Neonatal HIV Early Infant Diagnosis (EID) Versus Standard of Care EID- Long Term Impact on inFant hEalth (LIFE) (LIFE)
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|ClinicalTrials.gov Identifier: NCT04032522|
Recruitment Status : Active, not recruiting
First Posted : July 25, 2019
Last Update Posted : August 8, 2022
|Condition or disease||Intervention/treatment|
|HIV, Neonatal HIV Early-Infant-Diagnosis (EID), Point-of-Care Testing (PoC)||Other: point-of care (PoC) neonatal HIV early infant diagnosis (EID)|
|Study Type :||Observational|
|Estimated Enrollment :||6523 participants|
|Official Title:||Neonatal HIV Early Infant Diagnosis (EID) Versus Standard of Care EID - Long Term Impact on inFant hEalth: a Feasibility Study of point-of Care Testing at Birth Versus at 6 Weeks of Age, on the Uptake of ART and Infant Prophylaxis, and on Rates of Infant Survival, Morbidity and Retention in Care|
|Actual Study Start Date :||October 23, 2019|
|Estimated Primary Completion Date :||December 2022|
|Estimated Study Completion Date :||February 2023|
Intervention Arm (A)
Half of the health facilities will implement the intervention package. All mothers will be tested using PoC-VL at delivery and all HIV-exposed infants will be offered PoC-EID at birth and week 4-8. Newborns found to be HIV-positive will be offered immediate ART. Neonatal ART initiation will be supported at birth by trained nurses/midwives, and approved and supervised by local doctors from the affiliated HIV CTC. Following ART initiation infants will be referred for consolidated ART management to their paediatric HIV clinic following local procedures. Newborns testing HIV-negative will be offered postnatal prophylaxis (PNP) or enhanced postnatal prophylaxis (ePNP), depending on clinical risk factors, the maternal VL and country guidelines. Mothers with HIV-RNA >1000 copies/mL will receive immediate referral information for ART initiation if not on ART or enhanced ART counselling, with follow up virologic testing and switch of ART regimen as applicable at their local HIV clinic.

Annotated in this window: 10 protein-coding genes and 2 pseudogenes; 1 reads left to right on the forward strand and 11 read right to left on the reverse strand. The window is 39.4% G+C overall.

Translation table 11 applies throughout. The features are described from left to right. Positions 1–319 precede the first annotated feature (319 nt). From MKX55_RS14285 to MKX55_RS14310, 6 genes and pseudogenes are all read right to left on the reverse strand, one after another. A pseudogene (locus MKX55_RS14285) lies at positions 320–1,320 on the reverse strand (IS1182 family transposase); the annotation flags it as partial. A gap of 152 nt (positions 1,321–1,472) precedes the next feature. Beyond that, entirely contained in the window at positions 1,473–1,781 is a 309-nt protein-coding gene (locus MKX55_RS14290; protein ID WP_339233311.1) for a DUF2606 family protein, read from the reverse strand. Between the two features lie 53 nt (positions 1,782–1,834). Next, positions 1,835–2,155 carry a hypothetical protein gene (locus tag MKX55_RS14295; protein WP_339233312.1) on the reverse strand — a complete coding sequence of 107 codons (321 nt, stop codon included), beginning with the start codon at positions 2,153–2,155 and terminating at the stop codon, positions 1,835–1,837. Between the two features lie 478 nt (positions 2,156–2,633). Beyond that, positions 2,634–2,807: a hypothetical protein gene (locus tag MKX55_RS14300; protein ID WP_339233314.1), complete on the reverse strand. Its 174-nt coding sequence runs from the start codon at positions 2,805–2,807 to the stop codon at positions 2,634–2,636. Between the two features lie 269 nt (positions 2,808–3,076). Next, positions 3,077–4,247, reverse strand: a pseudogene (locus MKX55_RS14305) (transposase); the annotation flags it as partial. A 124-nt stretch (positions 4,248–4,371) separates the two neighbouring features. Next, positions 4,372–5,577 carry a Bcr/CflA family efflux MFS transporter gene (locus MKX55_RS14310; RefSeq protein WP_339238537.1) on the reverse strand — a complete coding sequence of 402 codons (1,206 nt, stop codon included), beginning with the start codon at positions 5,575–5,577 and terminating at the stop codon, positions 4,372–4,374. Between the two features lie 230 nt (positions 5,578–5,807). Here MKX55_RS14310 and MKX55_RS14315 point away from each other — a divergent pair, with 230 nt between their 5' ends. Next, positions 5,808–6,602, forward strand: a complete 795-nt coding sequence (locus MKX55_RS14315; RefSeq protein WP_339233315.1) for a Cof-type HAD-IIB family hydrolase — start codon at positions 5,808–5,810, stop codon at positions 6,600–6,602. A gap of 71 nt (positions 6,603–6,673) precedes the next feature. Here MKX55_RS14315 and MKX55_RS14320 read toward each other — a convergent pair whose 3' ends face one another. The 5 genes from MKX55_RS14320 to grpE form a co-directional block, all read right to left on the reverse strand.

Other: point-of care (PoC) neonatal HIV early infant diagnosis (EID)
clinical impact of a PoC-EID for infants and neonates at birth and week 4-8 weeks, linked with nurse-supported immediate ART initiation in HIV-infected neonates, versus standard-of-care (SoC)
Control Arm (B)
The other half of the health facilities will implement the standard of care (SoC). Enrolled mothers will not receive immediate PoC VL at delivery, but infants deemed to be at high risk using clinical criteria (e.g. no or late initiation of maternal ART) will be offered ePNP. EID testing will follow the national algorithm with testing at 4-8 weeks, followed by referral for immediate ART initiation for all HIV-infected infants. As PoC EID testing is expected to be nationally implemented on a programme level we will facilitate the availability of PoC testing at these sites.
- clinical impact of a PoC-EID [ Time Frame: Proportion of combined clinical endpoints in HIV-infected infants at months 18 between arms ]The primary objective is to establish the clinical impact of a PoC-EID for infants and neonates at birth and week 4-8 weeks, linked with nurse-supported immediate ART initiation in HIV-infected neonates, versus standard-of-care (SoC) on the primary and secondary endpoints. Combined clinical outcomes will include mortality, morbidity (WHO Stage 2 or above disease, severe infant medical conditions), hospitalization, toxicity (Grade 3 or above laboratory abnormality), poor antiretroviral treatment response (confirmed virological failure, treatment termination or prolonged interruption), or loss to follow up of HIVinfected infants.
To learn more about this study, you or your doctor may contact the study research staff using the contact information provided by the sponsor.
Please refer to this study by its ClinicalTrials.gov identifier (NCT number): NCT04032522
|Centro de Investigacao Operacional da Beira (CIOB)|
|Beira, Sofala, Mozambique|
|Mbeya Medical Research Centre|
|Study Chair:||Arne Kroidl, Dr. med||Division of Infectious Diseases and Tropical Medicine, University Hospital, LMU Munich|
|Principal Investigator:||Ilesh Jani, Dr., Ph.D.||Instituto Nacional de Saude (INS), Ministério da Saúde, Maputo, Mozambique|
|Principal Investigator:||Issa Sabi, Dr.||NIMR- Mbeya Medical Research Centre (MMRC), Mbeya, Tanzania|